Corporate Trivia • A corporation can be sued but the people who own the corporation ( stockholders ) can not be sued. • A corporation has potentially perpetual life. • 1. ) Nearly all large companies are corporations. • 2. ) Nearly all corporations are small companies. • 3. ) Therefore, a small minority of corporations constitute nearly all the large companies. • In other words, of 4 million corporations , about 2, 000 are large companies , and these 2, 000 large corporations constitute the vast majority of the nation’s large companies. • Also, the 15% of corporations that do more than $1 million in sales take in in 85% of the receipts of corporations.
Where The Jobs Are And Were 2007 1980 1. 1. Wal-Mart 1, 350, 000 GMGM 853, 000 2. 2. Mc. Donald’s 418, 000 Ford 495, 000 3. 3. Sears Holding 400, 000 GEGE 405, 000 4. 4. UPSUPS 355, 000 II T&TT&T 368, 000 5. Ford 327, 500 [International Telephone & Telegraph] 6. GM 325, 000 IBMIBM 337, 000 Then there are new jobs in new technologies that didn’t exist in 1980. Cisco has 34, 000 ; Microsoft has 55, 000 ; Oracle has 40, 000 ; & Dell has 46, 000 Surviving as a business is no small feat. 1/3 of the firms in the Fortune 500 list in 1970 no longer exist.
If a company had only 200 shares and you bought a share, you would own 1/200 th of the company.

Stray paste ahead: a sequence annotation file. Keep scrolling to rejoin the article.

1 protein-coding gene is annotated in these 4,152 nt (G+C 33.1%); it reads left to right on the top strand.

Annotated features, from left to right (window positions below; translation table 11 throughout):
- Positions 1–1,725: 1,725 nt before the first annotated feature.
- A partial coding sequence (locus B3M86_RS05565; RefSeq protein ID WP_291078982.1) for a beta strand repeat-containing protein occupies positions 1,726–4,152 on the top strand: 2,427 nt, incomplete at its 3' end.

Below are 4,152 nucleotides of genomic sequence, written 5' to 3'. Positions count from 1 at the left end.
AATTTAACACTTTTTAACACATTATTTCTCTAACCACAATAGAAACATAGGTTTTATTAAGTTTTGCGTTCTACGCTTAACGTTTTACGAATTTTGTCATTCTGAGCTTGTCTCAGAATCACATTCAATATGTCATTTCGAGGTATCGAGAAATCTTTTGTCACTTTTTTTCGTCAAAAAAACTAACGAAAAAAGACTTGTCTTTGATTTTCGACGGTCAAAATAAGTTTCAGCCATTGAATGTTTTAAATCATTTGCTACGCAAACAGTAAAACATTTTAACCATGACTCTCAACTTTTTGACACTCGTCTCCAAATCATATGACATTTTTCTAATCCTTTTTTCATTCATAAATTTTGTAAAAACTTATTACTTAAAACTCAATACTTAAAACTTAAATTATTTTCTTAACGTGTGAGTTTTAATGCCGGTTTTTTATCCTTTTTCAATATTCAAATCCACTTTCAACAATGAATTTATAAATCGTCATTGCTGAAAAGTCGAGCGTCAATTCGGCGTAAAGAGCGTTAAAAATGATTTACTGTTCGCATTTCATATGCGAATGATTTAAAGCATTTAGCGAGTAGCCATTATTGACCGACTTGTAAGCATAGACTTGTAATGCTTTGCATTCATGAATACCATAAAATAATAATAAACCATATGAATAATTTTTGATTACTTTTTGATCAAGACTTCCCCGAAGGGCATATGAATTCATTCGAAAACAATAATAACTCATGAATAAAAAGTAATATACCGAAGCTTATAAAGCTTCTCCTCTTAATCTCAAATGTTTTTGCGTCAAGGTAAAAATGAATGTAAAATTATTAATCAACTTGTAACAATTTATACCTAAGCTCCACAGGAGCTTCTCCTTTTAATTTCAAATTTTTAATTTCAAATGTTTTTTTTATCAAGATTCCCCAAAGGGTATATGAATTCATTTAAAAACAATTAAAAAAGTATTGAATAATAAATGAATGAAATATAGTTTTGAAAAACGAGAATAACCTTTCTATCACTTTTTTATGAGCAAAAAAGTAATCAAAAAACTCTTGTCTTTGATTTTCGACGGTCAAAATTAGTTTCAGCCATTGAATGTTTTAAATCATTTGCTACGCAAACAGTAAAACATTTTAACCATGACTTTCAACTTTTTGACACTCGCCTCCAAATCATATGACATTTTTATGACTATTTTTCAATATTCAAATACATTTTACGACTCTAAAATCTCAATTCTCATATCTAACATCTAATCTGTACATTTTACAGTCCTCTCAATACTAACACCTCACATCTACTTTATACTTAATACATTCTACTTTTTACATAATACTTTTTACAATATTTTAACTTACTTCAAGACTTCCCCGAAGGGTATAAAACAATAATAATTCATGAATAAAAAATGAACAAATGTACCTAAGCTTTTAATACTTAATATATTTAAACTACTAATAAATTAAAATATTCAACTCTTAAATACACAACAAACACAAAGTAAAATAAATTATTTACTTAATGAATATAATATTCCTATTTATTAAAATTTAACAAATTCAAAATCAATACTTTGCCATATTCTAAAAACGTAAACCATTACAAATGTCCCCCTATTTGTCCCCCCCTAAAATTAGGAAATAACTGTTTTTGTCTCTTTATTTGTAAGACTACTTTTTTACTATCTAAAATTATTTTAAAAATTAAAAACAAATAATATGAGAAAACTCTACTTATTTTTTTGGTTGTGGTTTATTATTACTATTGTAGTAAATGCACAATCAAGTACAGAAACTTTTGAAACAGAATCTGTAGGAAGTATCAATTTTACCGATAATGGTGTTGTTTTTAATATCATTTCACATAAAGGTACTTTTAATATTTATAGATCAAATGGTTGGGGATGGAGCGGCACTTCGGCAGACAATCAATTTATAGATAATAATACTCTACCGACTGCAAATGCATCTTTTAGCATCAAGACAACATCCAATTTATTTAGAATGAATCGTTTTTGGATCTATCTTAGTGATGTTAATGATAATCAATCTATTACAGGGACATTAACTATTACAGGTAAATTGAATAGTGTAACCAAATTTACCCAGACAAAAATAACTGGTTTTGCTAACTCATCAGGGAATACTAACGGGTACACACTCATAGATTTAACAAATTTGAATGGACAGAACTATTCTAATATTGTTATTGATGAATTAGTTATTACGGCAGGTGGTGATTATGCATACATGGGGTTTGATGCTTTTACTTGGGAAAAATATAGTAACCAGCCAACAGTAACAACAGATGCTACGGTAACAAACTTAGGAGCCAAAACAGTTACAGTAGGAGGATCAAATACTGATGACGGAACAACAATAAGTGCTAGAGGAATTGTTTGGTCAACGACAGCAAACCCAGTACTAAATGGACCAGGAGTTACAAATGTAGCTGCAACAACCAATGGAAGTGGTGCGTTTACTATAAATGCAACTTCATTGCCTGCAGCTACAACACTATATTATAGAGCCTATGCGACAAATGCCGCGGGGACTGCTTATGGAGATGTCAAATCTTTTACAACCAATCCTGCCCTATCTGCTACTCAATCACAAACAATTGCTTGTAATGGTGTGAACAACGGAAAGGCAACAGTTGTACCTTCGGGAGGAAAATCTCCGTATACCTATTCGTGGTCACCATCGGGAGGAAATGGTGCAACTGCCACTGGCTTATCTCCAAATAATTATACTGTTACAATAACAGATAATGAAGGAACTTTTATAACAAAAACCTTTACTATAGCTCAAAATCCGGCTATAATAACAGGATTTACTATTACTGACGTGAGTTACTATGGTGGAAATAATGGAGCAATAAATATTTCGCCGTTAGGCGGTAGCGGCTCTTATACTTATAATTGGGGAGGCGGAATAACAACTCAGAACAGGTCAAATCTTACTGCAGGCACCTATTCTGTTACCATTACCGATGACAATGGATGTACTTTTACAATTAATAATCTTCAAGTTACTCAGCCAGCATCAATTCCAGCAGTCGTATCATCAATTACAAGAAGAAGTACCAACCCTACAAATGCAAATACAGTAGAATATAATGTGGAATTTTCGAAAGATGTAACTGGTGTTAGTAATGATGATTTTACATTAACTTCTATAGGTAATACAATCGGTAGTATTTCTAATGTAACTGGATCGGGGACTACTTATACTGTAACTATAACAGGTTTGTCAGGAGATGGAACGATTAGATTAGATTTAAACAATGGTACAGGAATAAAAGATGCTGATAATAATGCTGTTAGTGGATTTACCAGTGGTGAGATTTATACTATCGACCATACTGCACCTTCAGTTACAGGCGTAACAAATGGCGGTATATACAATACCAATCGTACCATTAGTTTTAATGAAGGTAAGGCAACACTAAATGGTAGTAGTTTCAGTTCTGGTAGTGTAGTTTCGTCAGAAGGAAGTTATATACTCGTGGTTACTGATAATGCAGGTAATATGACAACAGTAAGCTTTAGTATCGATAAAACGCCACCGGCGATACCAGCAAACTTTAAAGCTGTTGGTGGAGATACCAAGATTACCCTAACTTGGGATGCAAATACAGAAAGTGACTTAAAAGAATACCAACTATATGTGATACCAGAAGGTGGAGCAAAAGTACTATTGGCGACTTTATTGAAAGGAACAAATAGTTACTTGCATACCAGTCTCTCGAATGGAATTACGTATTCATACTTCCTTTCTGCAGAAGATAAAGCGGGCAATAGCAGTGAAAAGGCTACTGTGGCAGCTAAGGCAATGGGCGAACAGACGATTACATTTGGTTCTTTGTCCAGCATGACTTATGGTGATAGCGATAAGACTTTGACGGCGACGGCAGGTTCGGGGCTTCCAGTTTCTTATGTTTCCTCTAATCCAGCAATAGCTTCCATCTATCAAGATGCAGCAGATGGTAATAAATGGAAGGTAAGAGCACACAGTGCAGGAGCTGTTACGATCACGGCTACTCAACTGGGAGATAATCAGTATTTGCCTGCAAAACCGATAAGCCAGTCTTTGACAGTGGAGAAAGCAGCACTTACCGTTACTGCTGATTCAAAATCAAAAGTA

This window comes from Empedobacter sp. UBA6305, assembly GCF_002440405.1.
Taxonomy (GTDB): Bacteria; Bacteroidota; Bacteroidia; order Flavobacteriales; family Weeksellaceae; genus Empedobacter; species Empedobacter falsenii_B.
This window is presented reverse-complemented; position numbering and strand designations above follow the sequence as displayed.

1414 Stockholders ( owners ) and bondholders ( l enders ) For companies, stocks and bonds are 2 ways to raise money. F or consumers, they are a way to earn money. 1515 Common stock – (owners are voters ) gives a voice in how the corporation is run and a share in variable dividends – high dividends if profits are high. The Board of Directors may wish to withhold all dividends if the money is needed for plant expansion or payment on debts. Because they can vote, they determine how a corporation is managed. They get one vote for every share they own. In a good year, they will receive a higher dividend than preferred stockholders. (Preferred stock dividends are fixed, common stock is not, so they are taking more risk. Preferred Stock – ( non-voters ) guaranteed dividends that are paid from profits before the company pays any dividends on common stock. If the company is unable to pay this fixed dividend in full, it makes up the difference when the company’s profits increase. They are like a silent partner because they can not vote and have no say in how the business is run.
1616 Corporate Bonds – a certificate issued by a corporation in exchange for money borrowed from investors. There is a written promise to repay the amount borrowed at a later date (an I. O. U. ) lending money for 10, 20, or 30 years. Bondholders are creditors , not owners. 1717 Advantages of Corporations from a Stockholders Viewpoint AA 1. Limited liability – limited to the amount invested. His personal assets may not be seized to pay corporate debts. BB 2. May earn a profit without working. 1818 Advantages From the Corporation’s Viewpoint AA 1. Separation of ownership from management – can hire the best management available. Specialized talent can be hired in all areas. BB 2. Easy to raise capital – can issue stocks or sell bonds allowing the corporation to tap the savings of thousands. CC 3. Longevity – they have a life independent of their owners.